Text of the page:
- Internal cooking temperatures vary among different types of burgers – traditional ground beef, plant-based, turkey, and others – to ensure food safety against foodborne illnesses.
- Overcooking can be an issue especially with lean meat alternatives. Paying attention to visual cues such as browning can help determine the readiness of the burgers.
- Cross-contamination prevention is crucial while preparing and cooking diverse food items. Use separate utensils and cutting boards for produce and meats, including uncooked plant-based burgers.
The highlight of the summer grilling season, Memorial Day, often revolves around outdoor feasts that consist of delightful alternatives to traditional proteins. One must ensure, however, that food safety is prioritised to protect guests from foodborne illnesses.
Expert Advice on Safe Cooking Temperatures
Joyful cookouts can quickly turn into disasters due to inaccurate cooking temperatures, especially when grilling alternative food items like plant-based or turkey burgers that may be unfamiliar to us. Luckily, a food science expert provides some essential food safety tips to avert such unpleasant incidents.
Melissa Wright, the director of the Food Producer Technical Assistance Program from the Department of Food Science and Technology, shares her wisdom on the subject. “The right cooking temperature varies among different styles of burgers,” Wright mentions. “For instance, traditional ground beef burgers should reach an internal temperature of 160° F or 71° C.”
Safe Internal Temperatures for Different Burgers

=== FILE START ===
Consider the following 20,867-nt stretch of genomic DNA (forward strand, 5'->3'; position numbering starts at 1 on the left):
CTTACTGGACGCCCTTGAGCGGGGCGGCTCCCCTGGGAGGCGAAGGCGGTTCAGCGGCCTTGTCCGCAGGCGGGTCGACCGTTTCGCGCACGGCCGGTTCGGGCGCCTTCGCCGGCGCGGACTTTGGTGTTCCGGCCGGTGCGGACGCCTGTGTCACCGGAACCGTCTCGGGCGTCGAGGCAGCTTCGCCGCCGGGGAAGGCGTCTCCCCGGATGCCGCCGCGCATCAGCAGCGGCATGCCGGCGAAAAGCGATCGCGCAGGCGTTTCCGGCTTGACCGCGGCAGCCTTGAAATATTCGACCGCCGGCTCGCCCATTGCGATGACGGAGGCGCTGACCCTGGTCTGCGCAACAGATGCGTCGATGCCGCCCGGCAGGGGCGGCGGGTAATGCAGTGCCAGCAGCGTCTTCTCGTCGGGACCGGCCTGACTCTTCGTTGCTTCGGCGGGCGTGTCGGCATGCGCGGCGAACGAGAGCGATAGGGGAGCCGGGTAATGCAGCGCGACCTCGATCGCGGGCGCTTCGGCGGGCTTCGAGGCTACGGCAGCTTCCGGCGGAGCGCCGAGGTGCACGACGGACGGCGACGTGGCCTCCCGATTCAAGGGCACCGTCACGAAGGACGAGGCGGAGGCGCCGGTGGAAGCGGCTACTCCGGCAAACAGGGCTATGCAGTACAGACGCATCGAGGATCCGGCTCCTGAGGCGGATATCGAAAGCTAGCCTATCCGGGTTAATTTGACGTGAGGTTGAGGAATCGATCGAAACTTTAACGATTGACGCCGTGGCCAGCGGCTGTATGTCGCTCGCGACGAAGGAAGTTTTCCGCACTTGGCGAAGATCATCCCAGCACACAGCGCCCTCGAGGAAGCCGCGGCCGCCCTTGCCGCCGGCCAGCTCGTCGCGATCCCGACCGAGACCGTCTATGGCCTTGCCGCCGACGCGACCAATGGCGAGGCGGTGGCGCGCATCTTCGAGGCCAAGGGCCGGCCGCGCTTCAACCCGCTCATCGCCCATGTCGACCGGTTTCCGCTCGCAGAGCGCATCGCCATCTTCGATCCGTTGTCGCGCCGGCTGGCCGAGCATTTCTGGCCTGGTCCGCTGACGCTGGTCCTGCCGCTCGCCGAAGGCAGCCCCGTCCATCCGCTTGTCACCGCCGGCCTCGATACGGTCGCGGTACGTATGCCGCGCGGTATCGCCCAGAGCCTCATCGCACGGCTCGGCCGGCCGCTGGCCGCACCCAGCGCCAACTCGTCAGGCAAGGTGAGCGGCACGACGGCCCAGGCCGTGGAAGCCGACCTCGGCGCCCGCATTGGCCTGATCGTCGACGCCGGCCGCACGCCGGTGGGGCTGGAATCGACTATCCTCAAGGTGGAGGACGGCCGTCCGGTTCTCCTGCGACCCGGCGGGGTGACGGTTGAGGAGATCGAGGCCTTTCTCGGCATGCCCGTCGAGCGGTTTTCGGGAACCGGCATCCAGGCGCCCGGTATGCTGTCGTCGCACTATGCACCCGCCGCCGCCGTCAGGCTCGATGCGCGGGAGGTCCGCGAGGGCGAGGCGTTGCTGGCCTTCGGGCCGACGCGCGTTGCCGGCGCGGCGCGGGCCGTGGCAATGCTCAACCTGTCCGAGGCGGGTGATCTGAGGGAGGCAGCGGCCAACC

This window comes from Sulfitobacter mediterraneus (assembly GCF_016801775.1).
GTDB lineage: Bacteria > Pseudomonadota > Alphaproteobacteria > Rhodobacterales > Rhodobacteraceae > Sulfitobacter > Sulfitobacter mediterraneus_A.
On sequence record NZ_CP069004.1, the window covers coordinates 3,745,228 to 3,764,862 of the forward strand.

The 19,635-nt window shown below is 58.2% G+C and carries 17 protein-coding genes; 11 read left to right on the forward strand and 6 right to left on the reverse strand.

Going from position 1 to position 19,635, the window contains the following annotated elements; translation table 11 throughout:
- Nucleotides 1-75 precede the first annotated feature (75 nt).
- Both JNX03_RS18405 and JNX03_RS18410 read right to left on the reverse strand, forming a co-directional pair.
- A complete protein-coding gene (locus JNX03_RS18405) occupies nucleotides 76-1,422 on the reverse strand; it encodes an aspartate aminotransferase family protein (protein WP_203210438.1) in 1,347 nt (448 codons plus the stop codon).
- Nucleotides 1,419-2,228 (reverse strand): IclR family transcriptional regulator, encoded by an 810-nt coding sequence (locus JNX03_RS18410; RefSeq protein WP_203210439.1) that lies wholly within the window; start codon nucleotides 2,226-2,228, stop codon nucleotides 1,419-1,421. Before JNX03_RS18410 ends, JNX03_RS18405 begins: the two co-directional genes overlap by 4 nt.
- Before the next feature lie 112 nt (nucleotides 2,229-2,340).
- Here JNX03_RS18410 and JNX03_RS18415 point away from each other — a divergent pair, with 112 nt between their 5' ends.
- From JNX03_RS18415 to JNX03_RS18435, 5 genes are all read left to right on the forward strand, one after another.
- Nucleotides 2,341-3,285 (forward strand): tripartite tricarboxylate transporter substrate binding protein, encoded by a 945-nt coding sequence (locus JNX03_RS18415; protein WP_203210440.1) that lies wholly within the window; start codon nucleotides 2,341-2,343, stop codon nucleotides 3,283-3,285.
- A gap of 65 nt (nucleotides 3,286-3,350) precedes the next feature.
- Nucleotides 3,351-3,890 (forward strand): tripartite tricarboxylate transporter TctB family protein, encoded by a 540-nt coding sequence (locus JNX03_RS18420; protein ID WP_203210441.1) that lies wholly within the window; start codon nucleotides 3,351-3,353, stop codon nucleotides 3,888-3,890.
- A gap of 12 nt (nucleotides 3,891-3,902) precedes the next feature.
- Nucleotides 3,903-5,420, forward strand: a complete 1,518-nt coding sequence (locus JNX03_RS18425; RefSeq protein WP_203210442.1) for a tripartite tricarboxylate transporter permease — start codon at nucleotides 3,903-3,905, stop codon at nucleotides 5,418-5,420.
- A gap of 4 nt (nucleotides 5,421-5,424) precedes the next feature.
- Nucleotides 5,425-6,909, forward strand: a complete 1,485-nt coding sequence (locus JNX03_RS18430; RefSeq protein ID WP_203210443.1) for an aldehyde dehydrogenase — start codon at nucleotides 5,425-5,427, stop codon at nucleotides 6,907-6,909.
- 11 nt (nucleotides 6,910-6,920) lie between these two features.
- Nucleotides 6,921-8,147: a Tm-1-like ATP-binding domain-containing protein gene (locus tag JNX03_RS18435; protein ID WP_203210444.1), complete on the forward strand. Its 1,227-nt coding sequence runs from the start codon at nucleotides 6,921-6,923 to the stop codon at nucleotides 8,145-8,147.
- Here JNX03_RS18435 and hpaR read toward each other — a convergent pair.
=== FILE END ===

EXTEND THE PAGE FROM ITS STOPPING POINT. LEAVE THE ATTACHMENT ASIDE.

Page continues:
Wright further elaborates, emphasizing the importance of observing the proper internal temperature for each type of burger to avoid any risks of foodborne illnesses. For ground turkey or chicken, an internal temperature of 165° F is ideal.
Plant-based meat alternatives such as Impossible burgers, made with soy protein, or Beyond Burgers, which are primarily pea protein-based, should also be cooked to achieve an internal cook of 160° F. However, other options like Morningstar Farms burgers including chickpea protein or Black Bean burgers require a preferred internal temperature of 165° F. Similarly, ground bison burgers also need to reach 160° F, while ground elk and salmon should possess an internal temperature of 145° F.
Wright extends her advice to cooking the burgers just right by stating, “Take your burgers off the grill and examine their internal temperature in a couple of minutes to prevent overcooking, as food continues to cook despite being removed from heat.”
Be Mindful of Cooking Plant-based Proteins
“Since meat alternatives are much leaner than traditional beef, it can be common to overcook them if you’re used to regular grilling”, remarks Wright. “Being attentive to visual cues such as browning can help gauge when to check burgers for readiness.”
Prevention of Cross-Contamination
It’s critical to avoid contamination even with foods that don’t require a specific internal temperature, such as portobella caps and cauliflower steaks. Wright underlines the importance of using different utensils and cutting boards for produce and meats. “This principle should also be applied to uncooked plant-based burgers during pre-grilling prep,” she advises.
For more comprehensive information on foodborne germs and diseases, please refer to the advice by the U.S. Centers for Disease Control and Prevention, which can be found here